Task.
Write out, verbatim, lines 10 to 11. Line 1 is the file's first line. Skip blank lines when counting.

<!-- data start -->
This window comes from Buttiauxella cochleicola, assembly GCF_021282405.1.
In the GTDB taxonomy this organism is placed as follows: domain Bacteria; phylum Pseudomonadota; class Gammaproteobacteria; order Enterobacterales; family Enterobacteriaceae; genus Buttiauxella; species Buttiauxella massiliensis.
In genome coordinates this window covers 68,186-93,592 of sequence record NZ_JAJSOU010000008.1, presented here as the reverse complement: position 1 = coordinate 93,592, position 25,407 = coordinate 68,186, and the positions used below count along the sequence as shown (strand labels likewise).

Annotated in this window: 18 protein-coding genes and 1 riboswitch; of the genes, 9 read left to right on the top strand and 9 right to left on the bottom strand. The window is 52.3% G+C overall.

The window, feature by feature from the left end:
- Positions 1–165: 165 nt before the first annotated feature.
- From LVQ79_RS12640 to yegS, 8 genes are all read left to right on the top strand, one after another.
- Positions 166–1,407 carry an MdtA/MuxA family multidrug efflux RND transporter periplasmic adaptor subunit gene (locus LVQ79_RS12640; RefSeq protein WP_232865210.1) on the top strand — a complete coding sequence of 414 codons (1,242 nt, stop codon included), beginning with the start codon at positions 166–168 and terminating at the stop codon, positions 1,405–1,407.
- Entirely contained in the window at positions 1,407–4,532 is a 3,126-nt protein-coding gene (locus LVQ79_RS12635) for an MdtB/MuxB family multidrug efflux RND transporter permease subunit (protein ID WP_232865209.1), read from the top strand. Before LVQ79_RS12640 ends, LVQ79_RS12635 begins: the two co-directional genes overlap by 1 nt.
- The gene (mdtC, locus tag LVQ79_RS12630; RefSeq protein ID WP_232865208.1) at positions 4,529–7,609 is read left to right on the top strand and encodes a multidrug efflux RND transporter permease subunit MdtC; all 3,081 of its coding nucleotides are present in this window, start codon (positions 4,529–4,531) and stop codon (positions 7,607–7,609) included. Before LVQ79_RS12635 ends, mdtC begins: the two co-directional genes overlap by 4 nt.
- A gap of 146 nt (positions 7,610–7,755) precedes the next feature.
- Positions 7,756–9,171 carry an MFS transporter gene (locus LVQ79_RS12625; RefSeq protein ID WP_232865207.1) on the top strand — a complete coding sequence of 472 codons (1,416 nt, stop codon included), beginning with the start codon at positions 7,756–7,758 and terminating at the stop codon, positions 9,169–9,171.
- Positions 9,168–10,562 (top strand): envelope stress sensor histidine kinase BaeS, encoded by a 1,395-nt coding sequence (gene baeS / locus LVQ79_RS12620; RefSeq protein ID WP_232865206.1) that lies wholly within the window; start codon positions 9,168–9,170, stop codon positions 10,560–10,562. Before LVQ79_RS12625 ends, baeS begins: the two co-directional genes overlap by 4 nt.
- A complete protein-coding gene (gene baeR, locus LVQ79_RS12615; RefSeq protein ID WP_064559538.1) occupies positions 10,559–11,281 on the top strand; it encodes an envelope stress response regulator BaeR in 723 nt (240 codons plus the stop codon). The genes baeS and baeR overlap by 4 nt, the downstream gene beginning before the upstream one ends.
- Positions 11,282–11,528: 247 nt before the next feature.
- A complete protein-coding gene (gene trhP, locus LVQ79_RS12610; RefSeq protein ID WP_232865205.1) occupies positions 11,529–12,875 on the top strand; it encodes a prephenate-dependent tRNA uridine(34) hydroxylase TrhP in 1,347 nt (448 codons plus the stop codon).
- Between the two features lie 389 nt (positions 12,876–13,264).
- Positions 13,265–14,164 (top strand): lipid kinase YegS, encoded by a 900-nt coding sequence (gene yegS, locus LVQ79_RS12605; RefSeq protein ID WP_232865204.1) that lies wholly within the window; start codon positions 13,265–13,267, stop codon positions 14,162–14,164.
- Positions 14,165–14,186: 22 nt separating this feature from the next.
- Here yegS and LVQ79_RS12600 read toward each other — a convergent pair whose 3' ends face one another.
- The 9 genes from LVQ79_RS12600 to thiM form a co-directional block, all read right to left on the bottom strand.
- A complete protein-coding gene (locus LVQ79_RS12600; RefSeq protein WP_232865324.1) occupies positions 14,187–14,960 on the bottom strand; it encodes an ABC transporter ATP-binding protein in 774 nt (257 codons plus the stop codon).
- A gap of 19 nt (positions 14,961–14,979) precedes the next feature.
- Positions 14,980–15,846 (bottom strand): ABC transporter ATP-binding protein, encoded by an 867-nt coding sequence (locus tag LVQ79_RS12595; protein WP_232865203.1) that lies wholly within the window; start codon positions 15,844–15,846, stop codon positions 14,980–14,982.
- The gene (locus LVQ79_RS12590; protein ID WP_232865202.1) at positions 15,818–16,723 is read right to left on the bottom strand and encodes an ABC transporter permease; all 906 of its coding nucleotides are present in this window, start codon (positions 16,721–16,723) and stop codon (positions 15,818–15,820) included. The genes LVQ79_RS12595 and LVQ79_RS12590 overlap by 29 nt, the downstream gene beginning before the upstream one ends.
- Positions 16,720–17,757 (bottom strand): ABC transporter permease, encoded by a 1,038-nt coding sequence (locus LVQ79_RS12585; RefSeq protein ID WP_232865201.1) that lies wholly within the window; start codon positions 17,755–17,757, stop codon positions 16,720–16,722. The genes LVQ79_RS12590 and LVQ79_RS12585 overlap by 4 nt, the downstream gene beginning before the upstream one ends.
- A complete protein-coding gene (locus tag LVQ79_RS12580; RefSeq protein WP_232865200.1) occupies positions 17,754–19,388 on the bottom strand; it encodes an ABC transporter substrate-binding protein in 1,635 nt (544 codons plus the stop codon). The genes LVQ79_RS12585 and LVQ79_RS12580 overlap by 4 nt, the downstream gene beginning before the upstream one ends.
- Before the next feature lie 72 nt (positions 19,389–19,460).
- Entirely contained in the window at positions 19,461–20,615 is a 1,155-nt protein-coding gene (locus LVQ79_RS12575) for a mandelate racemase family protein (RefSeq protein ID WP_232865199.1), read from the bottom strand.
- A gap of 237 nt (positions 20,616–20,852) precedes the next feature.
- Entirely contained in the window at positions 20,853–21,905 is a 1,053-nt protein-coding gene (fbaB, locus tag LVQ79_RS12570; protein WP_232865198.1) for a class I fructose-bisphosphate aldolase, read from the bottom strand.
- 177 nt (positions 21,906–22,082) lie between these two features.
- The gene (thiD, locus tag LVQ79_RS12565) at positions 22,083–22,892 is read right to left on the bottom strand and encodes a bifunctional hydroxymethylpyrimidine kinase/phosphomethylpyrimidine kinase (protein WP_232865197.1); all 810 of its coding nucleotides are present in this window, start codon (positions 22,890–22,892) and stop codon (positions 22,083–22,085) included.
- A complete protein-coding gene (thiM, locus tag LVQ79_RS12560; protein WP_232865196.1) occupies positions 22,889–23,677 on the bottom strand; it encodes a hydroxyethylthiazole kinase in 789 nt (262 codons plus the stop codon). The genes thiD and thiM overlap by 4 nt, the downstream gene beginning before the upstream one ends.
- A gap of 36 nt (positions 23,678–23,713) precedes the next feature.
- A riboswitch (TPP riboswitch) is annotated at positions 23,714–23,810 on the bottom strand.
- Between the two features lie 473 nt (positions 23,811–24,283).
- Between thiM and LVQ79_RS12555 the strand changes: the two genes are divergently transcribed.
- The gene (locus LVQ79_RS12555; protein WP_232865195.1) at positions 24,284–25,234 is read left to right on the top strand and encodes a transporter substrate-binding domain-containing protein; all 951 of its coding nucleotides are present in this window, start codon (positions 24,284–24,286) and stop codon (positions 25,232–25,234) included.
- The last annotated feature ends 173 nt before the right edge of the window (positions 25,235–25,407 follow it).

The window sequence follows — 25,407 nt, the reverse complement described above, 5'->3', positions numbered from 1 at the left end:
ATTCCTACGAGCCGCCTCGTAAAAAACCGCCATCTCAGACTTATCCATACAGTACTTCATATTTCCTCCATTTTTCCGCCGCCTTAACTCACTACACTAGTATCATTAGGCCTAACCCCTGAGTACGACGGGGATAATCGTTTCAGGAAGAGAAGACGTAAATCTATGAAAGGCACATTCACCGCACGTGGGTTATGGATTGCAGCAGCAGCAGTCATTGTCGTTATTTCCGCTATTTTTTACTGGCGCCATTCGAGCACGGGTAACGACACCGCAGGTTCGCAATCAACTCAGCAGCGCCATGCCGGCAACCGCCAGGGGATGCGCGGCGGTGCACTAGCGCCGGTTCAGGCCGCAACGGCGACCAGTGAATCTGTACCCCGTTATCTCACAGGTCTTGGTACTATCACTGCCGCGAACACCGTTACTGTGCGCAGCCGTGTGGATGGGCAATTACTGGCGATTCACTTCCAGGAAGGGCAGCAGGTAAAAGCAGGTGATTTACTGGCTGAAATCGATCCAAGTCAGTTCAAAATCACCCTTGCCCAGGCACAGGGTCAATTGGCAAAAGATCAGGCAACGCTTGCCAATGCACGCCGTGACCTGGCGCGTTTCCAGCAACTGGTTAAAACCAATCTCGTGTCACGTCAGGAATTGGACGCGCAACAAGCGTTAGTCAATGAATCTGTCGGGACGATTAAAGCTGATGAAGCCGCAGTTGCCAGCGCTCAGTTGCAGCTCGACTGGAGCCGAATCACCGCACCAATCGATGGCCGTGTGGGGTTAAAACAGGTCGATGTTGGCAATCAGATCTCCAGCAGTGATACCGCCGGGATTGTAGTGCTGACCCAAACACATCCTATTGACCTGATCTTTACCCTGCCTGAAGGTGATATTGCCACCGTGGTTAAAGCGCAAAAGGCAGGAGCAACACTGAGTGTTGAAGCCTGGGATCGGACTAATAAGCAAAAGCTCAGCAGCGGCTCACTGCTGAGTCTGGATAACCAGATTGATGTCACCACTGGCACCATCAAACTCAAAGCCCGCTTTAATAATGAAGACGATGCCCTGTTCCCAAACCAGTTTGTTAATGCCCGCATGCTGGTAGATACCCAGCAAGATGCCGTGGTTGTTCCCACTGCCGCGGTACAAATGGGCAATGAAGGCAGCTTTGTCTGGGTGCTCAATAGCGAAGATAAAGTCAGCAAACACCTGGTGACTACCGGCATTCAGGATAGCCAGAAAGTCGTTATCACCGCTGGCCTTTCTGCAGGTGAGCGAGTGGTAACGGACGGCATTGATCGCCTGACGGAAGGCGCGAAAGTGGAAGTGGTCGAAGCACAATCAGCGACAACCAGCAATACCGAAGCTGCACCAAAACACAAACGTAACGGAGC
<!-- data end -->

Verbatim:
- The gene (mdtC, locus tag LVQ79_RS12630; RefSeq protein ID WP_232865208.1) at positions 4,529–7,609 is read left to right on the top strand and encodes a multidrug efflux RND transporter permease subunit MdtC; all 3,081 of its coding nucleotides are present in this window, start codon (positions 4,529–4,531) and stop codon (positions 7,607–7,609) included. Before LVQ79_RS12635 ends, mdtC begins: the two co-directional genes overlap by 4 nt.
- A gap of 146 nt (positions 7,610–7,755) precedes the next feature.